A vast expansion of public sector employment is Sudan’s peace dividend. If this were consolidating peace it would be politically justifiable, despite the economic distortions it brings. But, in advance of the 2010 elections and 2011 referendum, and with the NCP facing political-military challenges in Darfur, this spending resembles more than anything a kind of loyalty payments arms race. Both the NCP and SPLM are trying to extend their patronage systems as much as possible, competing with one another and the various other political parties and armed movements. This spending represents an ever-higher proportion of the budget.
In Sudan’s political marketplace, political competition is driving up the demand for loyalty, and consequently the price. The costs of simply running the patronage based political system are consuming the resources available to Khartoum and Juba, and more. At some point the Government will no longer have the money to pay the bill.
When a government fails to pay soldiers and militiamen, or cannot provide enough to satisfy its local powerbrokers, we would expect an increasing pace of rural violence. When a government fails to pay its civil servants, on the eve of the year’s biggest festival, we would expect its legitimacy to be compromised among those who should be its main constituency. (A failing compounded by a sudden increase in the price of sugar, another barometer of meeting basic needs.) And insofar as the public sector payroll is the chief dividend of the CPA for the citizenry, such a failure also marks a milestone in the decay of that agreement.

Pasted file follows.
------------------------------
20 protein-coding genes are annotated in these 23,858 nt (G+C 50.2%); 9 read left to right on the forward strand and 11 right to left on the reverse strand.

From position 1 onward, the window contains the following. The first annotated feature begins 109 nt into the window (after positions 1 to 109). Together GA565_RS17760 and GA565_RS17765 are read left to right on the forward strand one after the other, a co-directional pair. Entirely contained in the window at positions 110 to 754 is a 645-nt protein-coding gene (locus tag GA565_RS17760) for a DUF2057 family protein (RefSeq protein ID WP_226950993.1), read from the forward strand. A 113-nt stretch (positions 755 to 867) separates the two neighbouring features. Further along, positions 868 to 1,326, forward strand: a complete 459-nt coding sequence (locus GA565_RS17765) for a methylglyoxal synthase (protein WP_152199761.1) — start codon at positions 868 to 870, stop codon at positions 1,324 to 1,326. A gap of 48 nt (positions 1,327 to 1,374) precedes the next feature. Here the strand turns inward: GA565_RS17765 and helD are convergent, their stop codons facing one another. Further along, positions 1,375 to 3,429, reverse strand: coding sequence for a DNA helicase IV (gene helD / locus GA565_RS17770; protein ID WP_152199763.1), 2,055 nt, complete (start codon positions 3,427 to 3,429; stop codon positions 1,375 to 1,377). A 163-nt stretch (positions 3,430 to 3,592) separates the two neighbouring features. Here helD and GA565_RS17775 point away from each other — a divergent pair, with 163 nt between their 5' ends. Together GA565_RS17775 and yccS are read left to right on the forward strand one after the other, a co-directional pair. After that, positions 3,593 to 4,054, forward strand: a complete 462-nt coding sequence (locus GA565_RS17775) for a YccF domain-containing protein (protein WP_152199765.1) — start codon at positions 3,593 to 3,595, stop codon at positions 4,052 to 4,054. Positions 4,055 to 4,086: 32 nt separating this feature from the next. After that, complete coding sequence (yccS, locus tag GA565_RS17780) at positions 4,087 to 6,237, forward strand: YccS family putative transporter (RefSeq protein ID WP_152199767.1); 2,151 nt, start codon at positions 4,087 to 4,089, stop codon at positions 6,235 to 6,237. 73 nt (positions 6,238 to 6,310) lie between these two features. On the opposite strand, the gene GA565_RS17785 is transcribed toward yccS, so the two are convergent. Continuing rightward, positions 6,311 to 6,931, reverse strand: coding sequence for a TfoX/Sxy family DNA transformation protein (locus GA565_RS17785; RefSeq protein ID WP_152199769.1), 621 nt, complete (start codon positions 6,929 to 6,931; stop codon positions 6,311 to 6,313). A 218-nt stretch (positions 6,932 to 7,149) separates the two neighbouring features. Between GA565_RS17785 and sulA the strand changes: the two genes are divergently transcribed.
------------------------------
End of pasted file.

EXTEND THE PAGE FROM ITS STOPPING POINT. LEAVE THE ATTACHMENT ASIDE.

I hope that for the sake of the many thousands of Sudanese civil servants who depend on a timely salary payment to be able to celebrate the Eid properly, that the Sudan Government finds a way to pay its bills, in the few days left before the holiday. Equally, it must do so for the sake of the CPA.
Without question, the subjective conditions exist for a revolutionary change. The current regime enjoys no support beyond those who garner immediate material benefits from its continued rule and plunder of national resources. The tell-tale signs of internal collapse of confidence are also there, such as the accelerating flight of capital by those with the ability to get their hands on hard currency, a haemorrhage redolent of the last years of Numeyri.
But do the objective conditions exist? The lockdown of Khartoum last week during the incipient soccer war between Algeria and Egypt suggests that they do not. The regime was able to bring the Three Cities to a complete and utter standstill within hours by bringing in its dedicated paramilitaries/police, people whom the Khartoumites had not seen before, and sealing off every major intersection. This is the routine for which the Islamists had practised since 1989, fearing quite correctly that their demise would come from a popular intifada on the streets of the capital.